(5/6) Kinetics of accumulation of citrus tristeza virus RNAs.

Citrus tristeza virus (CTV), a member of the closterovirus group, is one of the more complex single-stranded RNA viruses. The 5' portion of its 19,296-nt, single-stranded RNA genome is expressed as an approximately 400-kDa polyprotein that is proteolytically processed, while the 10 3' open reading frames are expressed from 3'-coterminal subgenomic RNAs (sg RNAs). As an initial examination of the gene expression of this virus, we found that the kinetics of accumulation of genomic and sg RNAs and coat protein of the T36 isolate of CTV were similar in protoplasts of the natural host, citrus, and the experimental nonhost Nicotiana benthamiana. Newly synthesized genomic RNA was detected 2 days postinoculation and increased to a maximum at 3-5 days. The RNA complementary to the full-length virion RNA increased with similar kinetics, but at approximately one-tenth the concentration of genomic plus strands. Most of the abundant sg RNAs also accumulated in parallel to that of the genomic RNA. However, the smallest sg RNA, which corresponds to the p23 gene, increased earlier. The different sg RNAs accumulated in greatly differing amounts, in general with 3'-most sg RNAs accumulating to higher levels than 5' sg RNAs. However, some 3' sg RNAs (p13 and p18) accumulated to low levels. The two 3'-most sg RNAs (p23 and p20) accumulated to high levels approximately equal to that of the genomic RNA. The accumulation curve for coat protein paralleled that of its mRNA, suggesting that its regulation was transcriptional. Progeny virions from protoplasts were used to sequentially infect new protoplasts, serving as a potential source of virus that could evolve free from the genetic selection in intact plants for aphid transmission and movement.  (+info)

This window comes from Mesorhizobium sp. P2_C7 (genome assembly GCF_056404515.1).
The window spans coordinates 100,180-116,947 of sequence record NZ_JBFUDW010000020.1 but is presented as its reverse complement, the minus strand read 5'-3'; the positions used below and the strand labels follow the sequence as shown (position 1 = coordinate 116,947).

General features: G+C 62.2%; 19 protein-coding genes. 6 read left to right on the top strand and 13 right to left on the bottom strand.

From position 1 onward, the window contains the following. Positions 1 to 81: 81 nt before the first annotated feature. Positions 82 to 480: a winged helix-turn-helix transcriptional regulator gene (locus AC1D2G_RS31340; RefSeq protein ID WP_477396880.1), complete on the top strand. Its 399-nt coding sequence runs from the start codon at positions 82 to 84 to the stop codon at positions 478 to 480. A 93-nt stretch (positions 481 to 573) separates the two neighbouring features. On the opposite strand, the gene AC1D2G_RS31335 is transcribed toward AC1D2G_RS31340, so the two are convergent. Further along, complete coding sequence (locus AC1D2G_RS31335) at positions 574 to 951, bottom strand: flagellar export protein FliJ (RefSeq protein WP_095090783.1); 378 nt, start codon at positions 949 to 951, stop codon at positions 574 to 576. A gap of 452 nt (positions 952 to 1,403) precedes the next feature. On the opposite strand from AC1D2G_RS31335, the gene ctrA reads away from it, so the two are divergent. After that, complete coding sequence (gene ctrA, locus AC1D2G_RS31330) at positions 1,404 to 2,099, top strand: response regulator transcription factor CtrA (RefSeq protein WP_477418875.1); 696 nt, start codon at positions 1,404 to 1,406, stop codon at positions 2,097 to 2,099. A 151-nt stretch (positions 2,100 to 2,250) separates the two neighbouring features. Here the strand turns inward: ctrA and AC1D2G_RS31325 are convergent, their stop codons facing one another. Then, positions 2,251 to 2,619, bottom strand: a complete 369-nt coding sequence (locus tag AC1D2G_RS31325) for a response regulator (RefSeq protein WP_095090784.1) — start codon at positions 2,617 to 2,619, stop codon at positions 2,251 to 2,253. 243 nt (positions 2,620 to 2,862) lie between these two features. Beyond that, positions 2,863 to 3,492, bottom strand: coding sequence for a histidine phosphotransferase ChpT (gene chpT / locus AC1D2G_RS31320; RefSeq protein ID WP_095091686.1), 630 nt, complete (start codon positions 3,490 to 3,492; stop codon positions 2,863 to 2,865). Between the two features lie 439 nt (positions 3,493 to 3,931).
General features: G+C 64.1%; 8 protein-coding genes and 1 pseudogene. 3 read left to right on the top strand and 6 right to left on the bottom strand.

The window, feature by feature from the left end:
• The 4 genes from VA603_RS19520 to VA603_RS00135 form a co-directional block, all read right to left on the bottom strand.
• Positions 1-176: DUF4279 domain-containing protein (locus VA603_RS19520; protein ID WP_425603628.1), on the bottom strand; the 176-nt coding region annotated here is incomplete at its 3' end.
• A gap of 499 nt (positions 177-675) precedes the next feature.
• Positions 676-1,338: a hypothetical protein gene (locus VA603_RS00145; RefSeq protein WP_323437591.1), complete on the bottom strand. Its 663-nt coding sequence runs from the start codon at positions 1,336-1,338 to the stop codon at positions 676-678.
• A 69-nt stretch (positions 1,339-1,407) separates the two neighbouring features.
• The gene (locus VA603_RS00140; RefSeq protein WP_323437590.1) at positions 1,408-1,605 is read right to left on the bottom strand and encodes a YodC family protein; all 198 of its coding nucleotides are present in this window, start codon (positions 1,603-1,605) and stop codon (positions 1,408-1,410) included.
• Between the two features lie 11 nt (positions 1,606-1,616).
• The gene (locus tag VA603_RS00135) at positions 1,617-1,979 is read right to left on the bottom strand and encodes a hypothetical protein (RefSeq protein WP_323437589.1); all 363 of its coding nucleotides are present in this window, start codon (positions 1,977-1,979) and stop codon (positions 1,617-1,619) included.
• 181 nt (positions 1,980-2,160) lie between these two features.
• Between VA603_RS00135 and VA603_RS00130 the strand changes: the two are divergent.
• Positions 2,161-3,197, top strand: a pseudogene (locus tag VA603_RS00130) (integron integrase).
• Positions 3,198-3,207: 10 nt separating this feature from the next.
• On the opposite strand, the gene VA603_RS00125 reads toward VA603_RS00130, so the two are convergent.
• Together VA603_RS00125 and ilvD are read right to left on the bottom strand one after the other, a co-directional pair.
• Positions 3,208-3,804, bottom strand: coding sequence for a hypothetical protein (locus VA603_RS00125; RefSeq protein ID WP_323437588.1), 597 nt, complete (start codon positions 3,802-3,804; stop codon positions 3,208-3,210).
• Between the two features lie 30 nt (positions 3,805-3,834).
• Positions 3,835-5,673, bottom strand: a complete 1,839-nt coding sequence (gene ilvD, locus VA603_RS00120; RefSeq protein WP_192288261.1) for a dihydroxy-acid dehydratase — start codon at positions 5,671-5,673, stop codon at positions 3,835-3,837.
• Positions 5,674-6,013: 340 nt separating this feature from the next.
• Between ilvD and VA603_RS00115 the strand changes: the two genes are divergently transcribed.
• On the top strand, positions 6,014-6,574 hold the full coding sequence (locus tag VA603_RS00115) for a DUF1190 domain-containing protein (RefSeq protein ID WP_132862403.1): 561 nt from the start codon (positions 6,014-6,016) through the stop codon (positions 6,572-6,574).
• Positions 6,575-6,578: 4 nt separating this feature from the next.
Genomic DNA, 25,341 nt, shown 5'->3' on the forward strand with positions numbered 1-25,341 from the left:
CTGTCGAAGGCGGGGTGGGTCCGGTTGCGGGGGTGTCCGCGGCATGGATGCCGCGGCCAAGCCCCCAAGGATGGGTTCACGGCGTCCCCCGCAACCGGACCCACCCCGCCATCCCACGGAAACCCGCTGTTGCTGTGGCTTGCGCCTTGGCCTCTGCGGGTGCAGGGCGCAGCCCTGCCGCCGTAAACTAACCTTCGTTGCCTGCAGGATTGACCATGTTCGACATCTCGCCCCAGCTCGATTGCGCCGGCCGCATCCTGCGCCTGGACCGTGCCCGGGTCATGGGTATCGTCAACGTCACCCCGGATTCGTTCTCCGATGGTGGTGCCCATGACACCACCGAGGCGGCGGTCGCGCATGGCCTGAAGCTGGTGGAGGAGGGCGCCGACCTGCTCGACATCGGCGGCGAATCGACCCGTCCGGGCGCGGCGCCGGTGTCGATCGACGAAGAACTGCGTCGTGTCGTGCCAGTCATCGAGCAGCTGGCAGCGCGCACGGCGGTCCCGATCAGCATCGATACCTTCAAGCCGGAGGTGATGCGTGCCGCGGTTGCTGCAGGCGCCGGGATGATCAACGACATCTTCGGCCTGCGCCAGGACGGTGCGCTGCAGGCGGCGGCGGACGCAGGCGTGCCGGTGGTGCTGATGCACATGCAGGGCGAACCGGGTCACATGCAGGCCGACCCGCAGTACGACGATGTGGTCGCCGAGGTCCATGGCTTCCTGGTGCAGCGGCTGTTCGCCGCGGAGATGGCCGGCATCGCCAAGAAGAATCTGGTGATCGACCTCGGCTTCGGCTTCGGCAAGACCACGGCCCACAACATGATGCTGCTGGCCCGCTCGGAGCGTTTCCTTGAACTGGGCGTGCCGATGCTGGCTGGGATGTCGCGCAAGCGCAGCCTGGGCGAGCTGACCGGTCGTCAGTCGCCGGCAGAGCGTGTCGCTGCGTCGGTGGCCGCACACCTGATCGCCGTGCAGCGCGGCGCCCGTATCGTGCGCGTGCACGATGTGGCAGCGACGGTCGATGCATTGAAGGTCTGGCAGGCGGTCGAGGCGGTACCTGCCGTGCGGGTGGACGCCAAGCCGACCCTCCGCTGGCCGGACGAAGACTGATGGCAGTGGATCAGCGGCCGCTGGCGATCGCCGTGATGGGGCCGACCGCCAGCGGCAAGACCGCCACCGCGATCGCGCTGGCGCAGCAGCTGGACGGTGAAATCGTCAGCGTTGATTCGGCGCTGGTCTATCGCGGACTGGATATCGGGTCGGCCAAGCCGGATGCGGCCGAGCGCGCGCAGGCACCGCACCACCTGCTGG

(6/6) The plant defense response to cucumber mosaic virus in cowpea is elicited by the viral polymerase gene and affects virus accumulation in single cells.

Resistance to infection in cowpea by strains of cucumber mosaic virus (CMV) involves a local, hypersensitive response (HR) and a localization of infection. These responses can be separated by mutation at two sites (nucleotides 1978 and 2007, in codons 631 and 641) in the CMV 2a polymerase gene. Changes to both sites of a restricted strain allow systemic infection without an HR and increase the accumulation of both the 2a protein and viral RNA in protoplasts, while changing position 1978 alone results in a systemic infection, a systemic HR, and an increase in viral RNA accumulation in protoplasts. It is suggested that the inhibition response observed in protoplasts, where an HR does not occur, leads to localization of infection in whole plants and that different plant genes are involved in eliciting the HR and the localization response.  (+info)